Finally, a producer will need to select a coverage level from 70%-90% in 5% increments, like other crop insurance products.  Coverage levels can vary by crop (ex. Alfalfa for forage can have different coverage than red clover for forage).

Indemnities are triggered when the NOAA CPC rainfall falls below the average for the specific 2-month at the level of coverage identified in the policy.  The productivity index (PI) is factored into the indemnity payment at the index level selected. Future articles will address indemnity scenarios.

Overall, the PRF insurance product allows for significant customization by crop, grid, productivity index, and coverage level. It is important to remember that it only protects against low rainfall periods, not periods of excess precipitation. RMA does provide a decision support tool to evaluate historic weather data by grid and month and potential premiums and indemnities. Decision Support Tool.

A 2024 Weather Outlook from a 10,000-foot view.

NOTE: The following is intended to highlight national climate outlook products. The information in this article is NOT A FORECAST and should not be considered as such when deciding on an individual’s participation in the PRF insurance product.

Predicting the weather more than a few days out comes with a high degree of risk, and using historical observations under certain conditions in the past does not guarantee the same outcomes under similar conditions in the future. However, meteorologists analyze long-term weather patterns to get a sense of what might be expected when similar conditions are present.

Currently, the globe is experiencing a strong ‘El Nino’ – an oceanic-atmospheric phenomenon where the sea surface temperatures in the tropical Pacific Ocean are warmer than usual. This often leads to changes in the weather including weakening trade winds in the tropical Pacific region, an extended Pacific jet stream causing wetter than unusual conditions to spread across the southern United States, and warmer, drier conditions across the northern U.S. during the winter season. [For more information, please visit NOAA: National Ocean Service].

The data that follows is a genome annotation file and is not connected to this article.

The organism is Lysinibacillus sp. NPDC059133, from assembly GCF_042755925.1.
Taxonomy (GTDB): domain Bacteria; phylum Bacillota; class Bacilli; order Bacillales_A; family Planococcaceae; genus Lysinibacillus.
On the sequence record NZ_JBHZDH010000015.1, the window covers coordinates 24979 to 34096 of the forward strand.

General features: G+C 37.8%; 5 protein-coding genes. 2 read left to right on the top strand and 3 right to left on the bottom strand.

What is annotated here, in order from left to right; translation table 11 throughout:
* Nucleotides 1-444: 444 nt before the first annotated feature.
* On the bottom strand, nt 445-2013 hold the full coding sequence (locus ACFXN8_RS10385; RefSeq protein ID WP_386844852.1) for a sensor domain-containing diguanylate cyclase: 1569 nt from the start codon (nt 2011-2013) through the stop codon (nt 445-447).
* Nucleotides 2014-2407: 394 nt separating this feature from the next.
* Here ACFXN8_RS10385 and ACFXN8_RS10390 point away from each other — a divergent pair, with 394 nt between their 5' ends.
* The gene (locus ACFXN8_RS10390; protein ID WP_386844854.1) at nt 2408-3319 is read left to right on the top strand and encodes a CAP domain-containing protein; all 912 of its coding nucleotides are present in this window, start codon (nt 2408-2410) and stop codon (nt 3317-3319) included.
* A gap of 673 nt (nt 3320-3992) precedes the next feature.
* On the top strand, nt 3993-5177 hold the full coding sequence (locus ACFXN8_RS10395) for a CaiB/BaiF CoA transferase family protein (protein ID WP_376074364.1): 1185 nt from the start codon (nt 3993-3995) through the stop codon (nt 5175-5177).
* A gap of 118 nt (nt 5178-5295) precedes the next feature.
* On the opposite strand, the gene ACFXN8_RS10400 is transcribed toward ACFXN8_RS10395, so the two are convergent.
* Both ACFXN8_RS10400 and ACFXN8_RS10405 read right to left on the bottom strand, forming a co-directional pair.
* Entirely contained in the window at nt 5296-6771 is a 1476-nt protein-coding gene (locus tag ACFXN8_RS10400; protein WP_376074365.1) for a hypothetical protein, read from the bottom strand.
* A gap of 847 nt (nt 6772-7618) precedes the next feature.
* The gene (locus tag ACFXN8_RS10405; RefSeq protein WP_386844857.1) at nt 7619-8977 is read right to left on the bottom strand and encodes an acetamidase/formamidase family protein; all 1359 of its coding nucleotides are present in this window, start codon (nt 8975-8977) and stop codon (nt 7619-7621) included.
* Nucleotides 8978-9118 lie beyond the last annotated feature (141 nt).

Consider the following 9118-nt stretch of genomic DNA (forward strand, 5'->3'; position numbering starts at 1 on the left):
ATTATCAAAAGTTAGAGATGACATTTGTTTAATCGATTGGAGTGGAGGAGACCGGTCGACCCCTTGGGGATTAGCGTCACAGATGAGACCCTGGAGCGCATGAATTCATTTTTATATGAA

The National Oceanic and Atmospheric Administration recently released its 2023-2024 U.S. Winter Outlook, and updated seasonal outlooks throughout 2024 are available at the Climate Prediction Center. 


Burdine, Kenny. “Consider Pasture, Rangeland, and Forage Insurance as a Risk Management Tool.” Ohio BEEF Cattle Letter. Department of Extension, College of Food, Agricultural, and Environmental Sciences, Ohio State University, November 2, 2022.

Estadt, Mike. “Pasture, Rangeland, Forage (PRF) Enrollment Open; A Risk Management Tool Cattlemen Should Consider.” Ohio BEEF Cattle Letter. Department of Extension, College of Food, Agricultural, and Environmental Sciences, Ohio State University, November 3, 2021.

Mitchell, James. “Introduction to Pasture, Rangeland, and Forage Insurance for Forage Risk Management.” Cattle Market Notes Weekly. Departments of Extension; University of Arkansas, University of Kentucky, Mississippi State University.

“Pasture, Rangeland, Forage Frequently Asked Questions. United States Department of Agriculture-Risk Management Agency. October 14, 2022.

“What are El Nino and La Nina?” National Oceanic and Atmospheric Administration.